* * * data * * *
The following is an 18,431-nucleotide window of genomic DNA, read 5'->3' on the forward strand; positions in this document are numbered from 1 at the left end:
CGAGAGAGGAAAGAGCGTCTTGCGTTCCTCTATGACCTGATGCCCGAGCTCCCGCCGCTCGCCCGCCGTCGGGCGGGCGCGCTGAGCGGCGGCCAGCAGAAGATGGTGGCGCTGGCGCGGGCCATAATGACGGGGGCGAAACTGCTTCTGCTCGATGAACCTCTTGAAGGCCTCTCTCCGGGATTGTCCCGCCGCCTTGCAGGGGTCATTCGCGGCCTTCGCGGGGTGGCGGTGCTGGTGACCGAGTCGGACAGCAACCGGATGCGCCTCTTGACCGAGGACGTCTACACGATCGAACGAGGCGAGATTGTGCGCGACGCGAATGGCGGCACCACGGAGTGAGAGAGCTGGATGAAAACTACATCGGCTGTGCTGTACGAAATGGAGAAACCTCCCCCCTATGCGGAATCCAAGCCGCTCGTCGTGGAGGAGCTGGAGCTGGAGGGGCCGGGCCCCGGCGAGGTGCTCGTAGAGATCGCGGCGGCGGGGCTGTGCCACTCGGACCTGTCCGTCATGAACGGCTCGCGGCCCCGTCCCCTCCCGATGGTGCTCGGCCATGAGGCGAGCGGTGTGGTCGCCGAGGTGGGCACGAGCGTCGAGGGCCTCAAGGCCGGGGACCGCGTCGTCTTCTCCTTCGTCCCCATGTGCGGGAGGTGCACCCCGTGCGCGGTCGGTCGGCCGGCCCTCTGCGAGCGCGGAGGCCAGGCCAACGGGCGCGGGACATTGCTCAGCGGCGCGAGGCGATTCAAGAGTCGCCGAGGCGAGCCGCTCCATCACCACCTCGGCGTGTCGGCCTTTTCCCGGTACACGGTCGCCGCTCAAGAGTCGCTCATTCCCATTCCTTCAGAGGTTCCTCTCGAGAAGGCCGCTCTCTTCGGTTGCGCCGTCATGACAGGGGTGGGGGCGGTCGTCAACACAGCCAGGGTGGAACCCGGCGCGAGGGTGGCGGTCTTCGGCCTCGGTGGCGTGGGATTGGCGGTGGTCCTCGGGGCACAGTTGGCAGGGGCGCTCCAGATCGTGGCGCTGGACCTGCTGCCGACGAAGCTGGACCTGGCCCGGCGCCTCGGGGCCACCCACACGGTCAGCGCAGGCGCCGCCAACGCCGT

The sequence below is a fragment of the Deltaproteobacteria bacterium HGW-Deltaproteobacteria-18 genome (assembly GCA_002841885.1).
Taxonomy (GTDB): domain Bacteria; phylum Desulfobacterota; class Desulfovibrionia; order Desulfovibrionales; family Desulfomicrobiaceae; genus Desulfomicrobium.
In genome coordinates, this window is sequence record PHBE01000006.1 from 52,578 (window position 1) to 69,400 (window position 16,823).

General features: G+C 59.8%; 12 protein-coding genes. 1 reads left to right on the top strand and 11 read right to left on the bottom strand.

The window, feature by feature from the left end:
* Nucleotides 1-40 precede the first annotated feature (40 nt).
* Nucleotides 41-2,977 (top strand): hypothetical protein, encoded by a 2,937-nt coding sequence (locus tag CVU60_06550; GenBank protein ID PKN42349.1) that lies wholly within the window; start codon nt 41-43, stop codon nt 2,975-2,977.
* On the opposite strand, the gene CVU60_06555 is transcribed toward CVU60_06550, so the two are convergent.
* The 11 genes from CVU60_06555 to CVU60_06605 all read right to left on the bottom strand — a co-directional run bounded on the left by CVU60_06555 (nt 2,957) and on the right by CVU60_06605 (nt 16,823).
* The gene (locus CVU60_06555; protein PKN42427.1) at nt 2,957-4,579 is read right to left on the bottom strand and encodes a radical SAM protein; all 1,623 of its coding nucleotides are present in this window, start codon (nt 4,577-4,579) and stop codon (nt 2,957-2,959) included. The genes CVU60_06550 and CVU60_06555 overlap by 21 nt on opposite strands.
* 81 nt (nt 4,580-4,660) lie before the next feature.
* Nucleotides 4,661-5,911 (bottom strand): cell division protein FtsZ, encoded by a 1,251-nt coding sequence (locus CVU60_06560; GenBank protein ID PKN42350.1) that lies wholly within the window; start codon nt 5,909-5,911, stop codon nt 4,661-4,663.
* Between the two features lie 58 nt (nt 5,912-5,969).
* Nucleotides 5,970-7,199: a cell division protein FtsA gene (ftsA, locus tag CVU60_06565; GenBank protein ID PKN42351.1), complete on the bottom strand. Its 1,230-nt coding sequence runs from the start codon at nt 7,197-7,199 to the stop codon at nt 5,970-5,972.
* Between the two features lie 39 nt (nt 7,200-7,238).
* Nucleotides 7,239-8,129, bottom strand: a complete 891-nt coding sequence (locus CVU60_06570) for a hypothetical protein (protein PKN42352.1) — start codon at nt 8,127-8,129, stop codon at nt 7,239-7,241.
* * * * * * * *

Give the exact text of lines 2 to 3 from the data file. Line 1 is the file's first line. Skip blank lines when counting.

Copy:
CGAGAGAGGAAAGAGCGTCTTGCGTTCCTCTATGACCTGATGCCCGAGCTCCCGCCGCTCGCCCGCCGTCGGGCGGGCGCGCTGAGCGGCGGCCAGCAGAAGATGGTGGCGCTGGCGCGGGCCATAATGACGGGGGCGAAACTGCTTCTGCTCGATGAACCTCTTGAAGGCCTCTCTCCGGGATTGTCCCGCCGCCTTGCAGGGGTCATTCGCGGCCTTCGCGGGGTGGCGGTGCTGGTGACCGAGTCGGACAGCAACCGGATGCGCCTCTTGACCGAGGACGTCTACACGATCGAACGAGGCGAGATTGTGCGCGACGCGAATGGCGGCACCACGGAGTGAGAGAGCTGGATGAAAACTACATCGGCTGTGCTGTACGAAATGGAGAAACCTCCCCCCTATGCGGAATCCAAGCCGCTCGTCGTGGAGGAGCTGGAGCTGGAGGGGCCGGGCCCCGGCGAGGTGCTCGTAGAGATCGCGGCGGCGGGGCTGTGCCACTCGGACCTGTCCGTCATGAACGGCTCGCGGCCCCGTCCCCTCCCGATGGTGCTCGGCCATGAGGCGAGCGGTGTGGTCGCCGAGGTGGGCACGAGCGTCGAGGGCCTCAAGGCCGGGGACCGCGTCGTCTTCTCCTTCGTCCCCATGTGCGGGAGGTGCACCCCGTGCGCGGTCGGTCGGCCGGCCCTCTGCGAGCGCGGAGGCCAGGCCAACGGGCGCGGGACATTGCTCAGCGGCGCGAGGCGATTCAAGAGTCGCCGAGGCGAGCCGCTCCATCACCACCTCGGCGTGTCGGCCTTTTCCCGGTACACGGTCGCCGCTCAAGAGTCGCTCATTCCCATTCCTTCAGAGGTTCCTCTCGAGAAGGCCGCTCTCTTCGGTTGCGCCGTCATGACAGGGGTGGGGGCGGTCGTCAACACAGCCAGGGTGGAACCCGGCGCGAGGGTGGCGGTCTTCGGCCTCGGTGGCGTGGGATTGGCGGTGGTCCTCGGGGCACAGTTGGCAGGGGCGCTCCAGATCGTGGCGCTGGACCTGCTGCCGACGAAGCTGGACCTGGCCCGGCGCCTCGGGGCCACCCACACGGTCAGCGCAGGCGCCGCCAACGCCGT

The sequence below is a fragment of the Deltaproteobacteria bacterium HGW-Deltaproteobacteria-18 genome (assembly GCA_002841885.1).